A sustainable garden is simply a garden that will grow easily without excessive maintenance or added resources. This is just a sensible approach of not being wasteful. It also avoids those disheartening plant deaths. A sustainable garden will give you a healthy and attractive landscape. It will also contribute to a healthier local and global environment.
One of our most precious resources is time. Most of us don’t have a lot to spare. You might love the idea of a beautiful garden but fear the maintenance it might require. A well designed sustainable garden will ensure that it will need little ongoing maintenance once it is established. Plants should be chosen to thrive and behave well without much attention.
The layout of the design should also improve the efficiency of the garden. That includes placements of utility zones including washing lines and bins.
The structures and materials should be long lasting and not require excessive maintenance. You should be spending most of your available time enjoying and using your garden rather than fretting about looking after it.
Choosing plants that are appropriate for the site and conditions will require less water and unnecessary fertilising. Drought tolerant plants with low water requirements will be more resilient in Melbourne’s climate. They could be plants that are indigenous to the locality. They could also be plants from parts of the world with a similar ecology and climate.
Putting some attention into the initial planting is a good investment. Make sure the planting hole has adequate well drained soil. Providing an extra helping of compost and a layer of mulch will help with soil health and to retain moisture and nutrients.
Reusing materials can often be cheaper and will certainly contribute less to landfill. Recycled timber or brick can be very effective in lending some character to a garden. This is especially so if it relates to other aspects of your home or neighbourhood.
Making sure that the structures and materials are sturdy and well made will give them a longer life. This reduces the need to replace and overhaul the garden after a short time. With that sensible foresight, the landscape structure will have a better appearance in the long term.
Considering passive solar design is a tactic that can make your home more comfortable as well as saving on energy bills. Plants are very good at absorbing heat and light, so they’ll provide effective insulation during those hot summer months. Using buffering shrubs against cold southerlies will have a similarly protective effect in winter.
By sourcing materials locally, there is less energy expended in transport and packaging. Using stone, gravels or timber that is sustainably extracted will have have a lower carbon cost. They will also be more appropriate for the site than manufactured materials imported from overseas.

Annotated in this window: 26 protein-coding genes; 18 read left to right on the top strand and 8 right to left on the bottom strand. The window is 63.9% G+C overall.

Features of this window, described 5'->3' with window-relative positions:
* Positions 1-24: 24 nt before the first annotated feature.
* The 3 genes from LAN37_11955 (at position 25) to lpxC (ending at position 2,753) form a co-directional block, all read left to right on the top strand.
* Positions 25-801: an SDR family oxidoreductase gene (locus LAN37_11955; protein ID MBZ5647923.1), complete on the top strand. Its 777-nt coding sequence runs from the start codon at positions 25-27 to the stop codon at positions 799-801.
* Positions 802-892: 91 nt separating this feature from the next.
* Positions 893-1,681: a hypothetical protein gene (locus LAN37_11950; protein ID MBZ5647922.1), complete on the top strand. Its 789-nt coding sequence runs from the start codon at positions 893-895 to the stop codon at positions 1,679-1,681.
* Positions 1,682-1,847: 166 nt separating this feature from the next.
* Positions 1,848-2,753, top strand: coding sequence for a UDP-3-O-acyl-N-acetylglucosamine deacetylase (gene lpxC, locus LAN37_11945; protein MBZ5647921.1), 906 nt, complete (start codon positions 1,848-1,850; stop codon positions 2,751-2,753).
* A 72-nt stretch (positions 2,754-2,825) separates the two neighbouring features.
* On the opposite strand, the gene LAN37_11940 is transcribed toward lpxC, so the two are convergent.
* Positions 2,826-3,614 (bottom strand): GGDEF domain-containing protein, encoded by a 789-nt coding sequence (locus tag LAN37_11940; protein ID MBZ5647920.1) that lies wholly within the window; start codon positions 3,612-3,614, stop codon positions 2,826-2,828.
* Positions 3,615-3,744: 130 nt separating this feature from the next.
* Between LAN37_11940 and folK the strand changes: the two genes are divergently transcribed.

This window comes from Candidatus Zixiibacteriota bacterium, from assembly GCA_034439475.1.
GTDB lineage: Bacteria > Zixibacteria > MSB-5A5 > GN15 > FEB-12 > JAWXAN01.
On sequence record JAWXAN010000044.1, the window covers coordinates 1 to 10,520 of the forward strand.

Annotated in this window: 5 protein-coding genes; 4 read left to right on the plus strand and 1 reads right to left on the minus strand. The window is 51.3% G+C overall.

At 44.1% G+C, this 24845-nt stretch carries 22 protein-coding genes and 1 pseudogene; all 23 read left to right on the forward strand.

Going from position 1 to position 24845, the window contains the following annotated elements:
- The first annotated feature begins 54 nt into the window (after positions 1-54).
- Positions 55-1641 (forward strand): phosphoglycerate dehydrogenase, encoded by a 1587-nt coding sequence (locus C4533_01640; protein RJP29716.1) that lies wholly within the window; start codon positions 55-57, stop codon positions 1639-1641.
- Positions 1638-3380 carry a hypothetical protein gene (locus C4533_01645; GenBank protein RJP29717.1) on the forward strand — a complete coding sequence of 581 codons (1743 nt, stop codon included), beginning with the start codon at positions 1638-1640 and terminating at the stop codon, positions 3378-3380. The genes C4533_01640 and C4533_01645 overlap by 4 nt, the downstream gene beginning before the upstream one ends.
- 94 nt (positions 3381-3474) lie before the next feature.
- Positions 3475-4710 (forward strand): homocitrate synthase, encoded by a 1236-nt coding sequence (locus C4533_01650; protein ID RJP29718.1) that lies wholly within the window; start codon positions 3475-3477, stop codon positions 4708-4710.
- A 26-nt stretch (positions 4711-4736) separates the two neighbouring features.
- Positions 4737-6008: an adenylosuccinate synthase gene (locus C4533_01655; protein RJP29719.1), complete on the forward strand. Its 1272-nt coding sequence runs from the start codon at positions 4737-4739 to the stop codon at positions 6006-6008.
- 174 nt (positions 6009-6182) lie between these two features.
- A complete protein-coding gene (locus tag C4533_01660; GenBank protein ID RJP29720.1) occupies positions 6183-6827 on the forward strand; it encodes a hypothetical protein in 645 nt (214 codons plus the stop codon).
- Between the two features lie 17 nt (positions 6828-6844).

A sustainable garden is not just taking but giving. Urban gardens can contribute to local biodiversity. A variety of plants can provide food and habitat for local native birds and other creatures. Introducing some natural wildlife also helps to bring in a healthy ecosystem in your garden. A good mix of garden predators will mean a reduced need to control pests with sprays. If planned well there should be no need for chemical insecticides and herbicides at all.
Growing your own food is another way that your garden can give. This shortcuts the chain of production of commercially grown and processed food. Produce from the supermarket has to endure many indignities before it gets to your plate. Fresh food from the garden tastes better and you control what is done to it.
Perhaps the greatest contribution of a sustainable garden is how it contributes to your well being. A well designed garden will improve the physical aspect of your home through shade and shelter. It will also provide mental and emotional benefits. The garden will contribute to your own mental sustainability by providing you with your own green sanctuary. It can be your own healing slice of paradise that will sustain you through the day.
All these sustainability principles don’t mean that your garden has to compromise on how wonderful is looks. If well designed, it can be as stylish, stimulating, relaxing or as functional as you like. A successful garden is not only sustainable but one that you will enjoy living in.